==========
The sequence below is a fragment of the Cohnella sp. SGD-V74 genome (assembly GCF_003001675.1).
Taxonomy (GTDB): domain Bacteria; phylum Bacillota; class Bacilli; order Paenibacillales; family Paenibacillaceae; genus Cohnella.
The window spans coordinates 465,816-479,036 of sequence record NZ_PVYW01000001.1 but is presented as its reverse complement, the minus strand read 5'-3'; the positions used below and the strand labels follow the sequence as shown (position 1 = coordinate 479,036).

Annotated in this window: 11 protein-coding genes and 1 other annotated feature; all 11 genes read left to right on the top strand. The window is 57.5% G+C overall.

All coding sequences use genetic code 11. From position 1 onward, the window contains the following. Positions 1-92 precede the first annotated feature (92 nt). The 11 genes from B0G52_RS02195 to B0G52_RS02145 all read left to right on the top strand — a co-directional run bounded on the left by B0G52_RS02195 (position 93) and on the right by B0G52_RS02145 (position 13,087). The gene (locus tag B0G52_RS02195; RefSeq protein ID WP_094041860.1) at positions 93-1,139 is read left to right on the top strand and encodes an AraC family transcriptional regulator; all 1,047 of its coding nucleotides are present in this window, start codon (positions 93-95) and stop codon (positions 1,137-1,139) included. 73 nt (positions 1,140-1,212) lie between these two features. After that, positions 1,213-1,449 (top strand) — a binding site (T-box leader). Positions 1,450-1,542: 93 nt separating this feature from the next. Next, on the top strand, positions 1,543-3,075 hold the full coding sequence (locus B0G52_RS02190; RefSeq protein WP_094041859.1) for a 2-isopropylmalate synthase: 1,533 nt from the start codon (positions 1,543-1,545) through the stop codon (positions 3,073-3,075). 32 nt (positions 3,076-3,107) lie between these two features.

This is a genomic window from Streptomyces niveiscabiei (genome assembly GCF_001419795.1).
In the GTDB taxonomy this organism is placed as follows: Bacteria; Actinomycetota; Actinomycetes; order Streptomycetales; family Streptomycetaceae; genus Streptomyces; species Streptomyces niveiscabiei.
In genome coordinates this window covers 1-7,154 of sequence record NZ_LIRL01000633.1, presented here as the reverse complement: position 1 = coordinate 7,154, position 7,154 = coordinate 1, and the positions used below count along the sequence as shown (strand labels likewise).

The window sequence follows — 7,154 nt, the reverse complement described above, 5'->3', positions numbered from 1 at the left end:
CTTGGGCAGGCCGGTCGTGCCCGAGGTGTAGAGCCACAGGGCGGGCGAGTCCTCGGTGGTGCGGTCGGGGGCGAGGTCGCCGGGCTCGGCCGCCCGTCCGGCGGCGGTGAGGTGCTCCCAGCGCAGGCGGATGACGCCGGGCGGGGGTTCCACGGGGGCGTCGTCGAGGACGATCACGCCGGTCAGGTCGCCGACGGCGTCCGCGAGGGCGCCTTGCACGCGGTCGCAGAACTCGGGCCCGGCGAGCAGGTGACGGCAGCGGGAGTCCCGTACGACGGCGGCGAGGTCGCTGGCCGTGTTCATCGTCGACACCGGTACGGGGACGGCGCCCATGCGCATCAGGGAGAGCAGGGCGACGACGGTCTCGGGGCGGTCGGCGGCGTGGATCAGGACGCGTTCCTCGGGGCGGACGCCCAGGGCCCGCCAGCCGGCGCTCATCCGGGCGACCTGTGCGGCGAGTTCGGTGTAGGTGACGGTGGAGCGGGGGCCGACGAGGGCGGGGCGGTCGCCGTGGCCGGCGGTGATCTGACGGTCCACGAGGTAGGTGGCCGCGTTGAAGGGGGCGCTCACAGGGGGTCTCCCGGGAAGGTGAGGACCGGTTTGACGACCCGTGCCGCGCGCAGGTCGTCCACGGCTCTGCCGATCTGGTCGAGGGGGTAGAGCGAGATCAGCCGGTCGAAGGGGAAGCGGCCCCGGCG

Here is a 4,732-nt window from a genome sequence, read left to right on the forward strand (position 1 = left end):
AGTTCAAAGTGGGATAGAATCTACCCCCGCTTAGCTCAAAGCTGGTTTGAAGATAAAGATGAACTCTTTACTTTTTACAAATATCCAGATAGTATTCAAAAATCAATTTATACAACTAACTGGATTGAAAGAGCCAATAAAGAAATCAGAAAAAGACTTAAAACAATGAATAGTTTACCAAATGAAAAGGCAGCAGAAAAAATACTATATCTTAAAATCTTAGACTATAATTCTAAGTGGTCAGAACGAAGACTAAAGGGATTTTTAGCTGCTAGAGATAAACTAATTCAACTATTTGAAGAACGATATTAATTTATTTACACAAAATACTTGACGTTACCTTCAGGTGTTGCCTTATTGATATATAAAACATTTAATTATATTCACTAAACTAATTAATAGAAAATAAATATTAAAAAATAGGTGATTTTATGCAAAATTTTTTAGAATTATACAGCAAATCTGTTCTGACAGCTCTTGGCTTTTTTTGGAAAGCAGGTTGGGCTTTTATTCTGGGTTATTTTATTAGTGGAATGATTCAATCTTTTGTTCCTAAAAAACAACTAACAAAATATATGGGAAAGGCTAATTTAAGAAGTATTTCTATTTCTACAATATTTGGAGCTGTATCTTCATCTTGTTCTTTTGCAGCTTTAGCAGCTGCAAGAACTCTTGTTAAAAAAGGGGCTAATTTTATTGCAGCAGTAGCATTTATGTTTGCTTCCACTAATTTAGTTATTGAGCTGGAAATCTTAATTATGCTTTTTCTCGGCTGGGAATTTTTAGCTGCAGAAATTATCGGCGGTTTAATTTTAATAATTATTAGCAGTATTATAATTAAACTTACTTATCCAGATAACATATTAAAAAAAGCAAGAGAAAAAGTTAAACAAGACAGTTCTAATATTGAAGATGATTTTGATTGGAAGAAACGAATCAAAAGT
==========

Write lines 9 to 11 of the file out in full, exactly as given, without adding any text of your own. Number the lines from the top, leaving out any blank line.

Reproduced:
The window sequence follows — 7,154 nt, the reverse complement described above, 5'->3', positions numbered from 1 at the left end:
CTTGGGCAGGCCGGTCGTGCCCGAGGTGTAGAGCCACAGGGCGGGCGAGTCCTCGGTGGTGCGGTCGGGGGCGAGGTCGCCGGGCTCGGCCGCCCGTCCGGCGGCGGTGAGGTGCTCCCAGCGCAGGCGGATGACGCCGGGCGGGGGTTCCACGGGGGCGTCGTCGAGGACGATCACGCCGGTCAGGTCGCCGACGGCGTCCGCGAGGGCGCCTTGCACGCGGTCGCAGAACTCGGGCCCGGCGAGCAGGTGACGGCAGCGGGAGTCCCGTACGACGGCGGCGAGGTCGCTGGCCGTGTTCATCGTCGACACCGGTACGGGGACGGCGCCCATGCGCATCAGGGAGAGCAGGGCGACGACGGTCTCGGGGCGGTCGGCGGCGTGGATCAGGACGCGTTCCTCGGGGCGGACGCCCAGGGCCCGCCAGCCGGCGCTCATCCGGGCGACCTGTGCGGCGAGTTCGGTGTAGGTGACGGTGGAGCGGGGGCCGACGAGGGCGGGGCGGTCGCCGTGGCCGGCGGTGATCTGACGGTCCACGAGGTAGGTGGCCGCGTTGAAGGGGGCGCTCACAGGGGGTCTCCCGGGAAGGTGAGGACCGGTTTGACGACCCGTGCCGCGCGCAGGTCGTCCACGGCTCTGCCGATCTGGTCGAGGGGGTAGAGCGAGATCAGCCGGTCGAAGGGGAAGCGGCCCCGGCG

Here is a 4,732-nt window from a genome sequence, read left to right on the forward strand (position 1 = left end):